Spending the winter getting in one’s exercise on a treadmill is deadly dull. I plumbed the depths of the possibilities that is The Good Place. I found no other commercially produced television catching my fancy. In despair, I turned to productivity and self-improvement videos on YouTube.
These attractive young men with their nice, trim beards pontificating on how they had Solved Life’s Problems both amused and instructed me as I got in the tedium that is the 10,000 step habit.
The power of habit
Oh yeah, habit.
Is me getting in those 10,000 steps every day a habit? Darn right, it is! I do make a specific effort to get in a specified amount of walking every day. That’s very true.
In fact, in 2020, I averaged 10,000 steps a day every month for the entire year.
Garmin won’t let me specify only the year 2020 in displaying the chart. Still, hey… I’ve been doing it for over twelve months anyway, so this is illustrative enough. I hit my step counts as averaged over a month for the year.
Do 30 Day Challenges help develop habits?
I did I start this with a 30-day challenge? Well… sorta. I tried to get in over 10,000 steps a day for an entire month.
A 30-day challenge is an excellent way to explore a habit.
Reinhard Engels of Everyday Systems talks about this when he talks about Monthly Resolutions. He thinks, correctly, that too large a scale is a bad idea when developing a habit. A large scale can be daunting. A large scale can be so daunting it sets you up for failure because it’s overwhelming.
Reinhard suggests the Monthly Resolution as a low-investment way to try out a habit. It is easy to see if the habit works for you or if it’s really not addressing the issues you’re working on.
This is where the 30-day challenge comes in. No sugar for a month. No alcohol for a month! No Internet for a month! 10,000 steps a day for a month. Go vegan for a month.
These things can be worth a try.
But there is a dark side.
The Dark Side of the 30-day Challenge
A 30-day challenge, when misapplied, can harm your attempts at goal setting and habit formation.
For most everyday habit formation, any adult can tell themselves that they can tough something out for a month. You can white-knuckle it and get through to the finish line precisely because you see that finish line.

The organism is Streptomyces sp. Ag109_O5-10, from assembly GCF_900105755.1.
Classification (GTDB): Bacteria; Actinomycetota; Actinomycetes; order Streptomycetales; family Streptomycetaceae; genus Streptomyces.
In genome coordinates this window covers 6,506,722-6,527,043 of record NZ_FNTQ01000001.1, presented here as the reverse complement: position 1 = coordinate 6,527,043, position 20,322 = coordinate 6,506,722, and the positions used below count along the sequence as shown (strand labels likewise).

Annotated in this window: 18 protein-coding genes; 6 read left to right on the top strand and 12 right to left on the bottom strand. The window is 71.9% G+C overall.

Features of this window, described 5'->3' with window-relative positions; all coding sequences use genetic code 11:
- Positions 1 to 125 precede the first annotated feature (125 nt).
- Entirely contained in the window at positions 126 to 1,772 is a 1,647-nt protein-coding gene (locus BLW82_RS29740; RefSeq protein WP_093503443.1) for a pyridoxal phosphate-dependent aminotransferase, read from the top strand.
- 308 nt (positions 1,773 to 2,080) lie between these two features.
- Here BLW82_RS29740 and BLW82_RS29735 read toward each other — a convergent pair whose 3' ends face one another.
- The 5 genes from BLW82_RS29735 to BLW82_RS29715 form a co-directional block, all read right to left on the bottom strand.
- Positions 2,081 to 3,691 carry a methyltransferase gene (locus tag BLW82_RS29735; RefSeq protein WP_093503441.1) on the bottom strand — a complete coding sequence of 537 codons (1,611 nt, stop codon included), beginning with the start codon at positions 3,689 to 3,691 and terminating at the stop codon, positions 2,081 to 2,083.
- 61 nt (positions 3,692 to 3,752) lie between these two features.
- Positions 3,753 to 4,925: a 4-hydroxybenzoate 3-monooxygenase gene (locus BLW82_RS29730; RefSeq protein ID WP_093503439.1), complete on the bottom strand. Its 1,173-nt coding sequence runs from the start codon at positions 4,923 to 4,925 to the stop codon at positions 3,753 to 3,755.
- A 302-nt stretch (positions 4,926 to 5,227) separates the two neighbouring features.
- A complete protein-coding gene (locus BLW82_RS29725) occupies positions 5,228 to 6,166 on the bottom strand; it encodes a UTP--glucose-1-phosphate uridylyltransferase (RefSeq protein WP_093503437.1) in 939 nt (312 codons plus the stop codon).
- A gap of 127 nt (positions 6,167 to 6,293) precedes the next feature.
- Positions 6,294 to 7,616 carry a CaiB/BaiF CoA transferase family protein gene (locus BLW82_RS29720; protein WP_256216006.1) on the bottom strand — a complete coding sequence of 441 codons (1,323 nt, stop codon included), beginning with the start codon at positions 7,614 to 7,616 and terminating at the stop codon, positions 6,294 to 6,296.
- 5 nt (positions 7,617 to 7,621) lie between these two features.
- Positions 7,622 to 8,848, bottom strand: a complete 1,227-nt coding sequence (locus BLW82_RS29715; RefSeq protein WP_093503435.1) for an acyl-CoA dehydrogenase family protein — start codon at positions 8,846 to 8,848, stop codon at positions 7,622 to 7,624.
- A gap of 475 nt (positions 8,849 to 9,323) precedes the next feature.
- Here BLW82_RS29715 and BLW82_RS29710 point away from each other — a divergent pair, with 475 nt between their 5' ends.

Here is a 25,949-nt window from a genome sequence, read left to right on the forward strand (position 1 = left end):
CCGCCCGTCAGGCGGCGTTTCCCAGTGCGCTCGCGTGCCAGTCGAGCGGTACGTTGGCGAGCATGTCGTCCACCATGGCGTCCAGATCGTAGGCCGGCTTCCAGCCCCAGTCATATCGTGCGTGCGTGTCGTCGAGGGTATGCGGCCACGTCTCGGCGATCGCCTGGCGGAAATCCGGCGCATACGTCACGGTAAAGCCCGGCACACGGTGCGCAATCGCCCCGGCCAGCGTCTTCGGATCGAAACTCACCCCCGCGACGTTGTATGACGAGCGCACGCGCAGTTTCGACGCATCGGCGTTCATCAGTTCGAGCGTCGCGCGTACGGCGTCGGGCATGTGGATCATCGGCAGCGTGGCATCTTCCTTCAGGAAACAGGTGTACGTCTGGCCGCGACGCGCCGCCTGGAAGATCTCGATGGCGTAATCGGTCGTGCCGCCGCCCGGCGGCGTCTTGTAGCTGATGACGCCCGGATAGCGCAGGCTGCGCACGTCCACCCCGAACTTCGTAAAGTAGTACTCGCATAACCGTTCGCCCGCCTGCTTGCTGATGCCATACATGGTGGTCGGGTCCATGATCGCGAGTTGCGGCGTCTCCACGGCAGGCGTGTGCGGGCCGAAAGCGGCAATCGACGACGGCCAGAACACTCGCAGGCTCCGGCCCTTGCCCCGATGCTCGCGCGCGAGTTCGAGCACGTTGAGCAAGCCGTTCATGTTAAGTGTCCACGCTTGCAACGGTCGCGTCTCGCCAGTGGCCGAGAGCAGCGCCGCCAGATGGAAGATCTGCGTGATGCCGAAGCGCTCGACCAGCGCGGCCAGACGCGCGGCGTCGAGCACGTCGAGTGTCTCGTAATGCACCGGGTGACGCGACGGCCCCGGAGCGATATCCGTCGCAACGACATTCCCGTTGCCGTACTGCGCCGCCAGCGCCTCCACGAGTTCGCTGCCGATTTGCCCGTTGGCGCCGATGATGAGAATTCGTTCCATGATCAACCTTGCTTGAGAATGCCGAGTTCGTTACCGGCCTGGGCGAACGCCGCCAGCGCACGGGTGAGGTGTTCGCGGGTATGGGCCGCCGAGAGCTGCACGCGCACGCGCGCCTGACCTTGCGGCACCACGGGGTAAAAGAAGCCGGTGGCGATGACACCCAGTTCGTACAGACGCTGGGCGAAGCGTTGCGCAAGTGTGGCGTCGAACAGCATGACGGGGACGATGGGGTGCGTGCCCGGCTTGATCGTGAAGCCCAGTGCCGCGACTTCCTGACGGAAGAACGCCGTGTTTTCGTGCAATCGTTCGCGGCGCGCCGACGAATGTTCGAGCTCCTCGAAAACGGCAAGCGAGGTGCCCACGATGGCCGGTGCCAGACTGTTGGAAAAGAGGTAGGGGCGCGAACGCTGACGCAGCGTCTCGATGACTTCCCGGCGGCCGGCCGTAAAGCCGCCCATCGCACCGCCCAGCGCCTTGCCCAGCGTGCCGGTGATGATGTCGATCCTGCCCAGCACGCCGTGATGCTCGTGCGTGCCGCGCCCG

For a habit you would like to keep lifelong, a month of extraordinary effort is pointless. Been sedentary for three or four years? Getting more fit is a project best measured over decades. This means that doing something easy consistently is better than doing something difficult you’ll quit. The extremes you can tolerate for a month are unsustainable in the long term. For physical fitness, that two-mile walk you will take beats that 5K run you worked up to and then quit because it was unpleasant every time.
There is also the problem of “breaking the chain” for many habits.
No, not that breaking a chain is difficult. It’s distressingly easy. But quitting because you broke the chain? Yeah, I know you’ve done it. Don’t lie. Lyin’s a sin.
But a 30-Day Challenge does have you in that “don’t break the chain” mindset. That’s less than useful for a habit you want to be lifelong.
Is habit tracking useful?
Which does bring up another point. Is habit tracking useful?
No. Habit tracking is not useful.
Anyone who has seen my stuff on Bullet Journals or even gives a second’s thought to the 10,000 steps I talk about earlier in this piece is about to accuse me of being a liar. Bear with me.
You know what I don’t track? Whether or not I made my bed this morning. Know why?
I did. I do every morning. I don’t need to track that any more than I need to track whether or not I’m wearing underwear. I do that every day.
Habit-tracking is a misleading name for what you’re doing. You’re tracking the development of a habit. Once it’s a habit, you offload that mentally. You just.. do it.
I made my bed from the time I was out of a crib until I was in my thirties and living in a household that didn’t really value bed-making. When that household broke up, I was right back to it.
What you want to do is get something useful to yourself so ingrained that you don’t give it a lot of thought. Maybe you want to eat vegetables. Maybe you want to make your bed. Maybe you want to avoid too much time on the internet.
I’ve talked before about Tiny Habits by BJ Fogg. He talks about starting very small and engineering the environment. Flossing one tooth levels of small.
I admit there was a time when I simply would not have believed his assertions. If you don’t work out hard or clean perfectly, you won’t get to your goal.
Well, if your goal is to do 100 pushups and get a sixpack by the end of the year, and the first quarter is already over, and you haven’t lifted anything heavier than a soda can in years? Probably not.
If your goal is to develop a lifelong habit that will show progress over decades? Those little habits are amazing.
So when you see the 30-day challenges, think of them as trying on an outfit in the dressing room. It’s a good way to experiment, but past that, you need something else.